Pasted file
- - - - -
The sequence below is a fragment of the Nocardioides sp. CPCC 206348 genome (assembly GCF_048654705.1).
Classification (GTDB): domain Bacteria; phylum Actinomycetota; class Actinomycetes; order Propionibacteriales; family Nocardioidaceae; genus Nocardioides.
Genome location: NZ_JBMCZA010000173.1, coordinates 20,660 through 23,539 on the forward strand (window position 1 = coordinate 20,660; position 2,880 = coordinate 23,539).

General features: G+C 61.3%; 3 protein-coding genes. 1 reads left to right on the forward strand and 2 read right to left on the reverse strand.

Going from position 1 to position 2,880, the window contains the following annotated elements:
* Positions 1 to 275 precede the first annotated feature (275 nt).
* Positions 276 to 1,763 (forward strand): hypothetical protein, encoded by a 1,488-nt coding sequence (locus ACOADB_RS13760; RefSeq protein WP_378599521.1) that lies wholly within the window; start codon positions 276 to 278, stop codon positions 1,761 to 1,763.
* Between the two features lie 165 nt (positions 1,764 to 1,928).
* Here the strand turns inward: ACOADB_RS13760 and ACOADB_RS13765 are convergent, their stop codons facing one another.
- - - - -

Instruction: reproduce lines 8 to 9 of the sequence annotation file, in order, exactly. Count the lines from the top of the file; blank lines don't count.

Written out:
* Between the two features lie 165 nt (positions 1,764 to 1,928).
* Here the strand turns inward: ACOADB_RS13760 and ACOADB_RS13765 are convergent, their stop codons facing one another.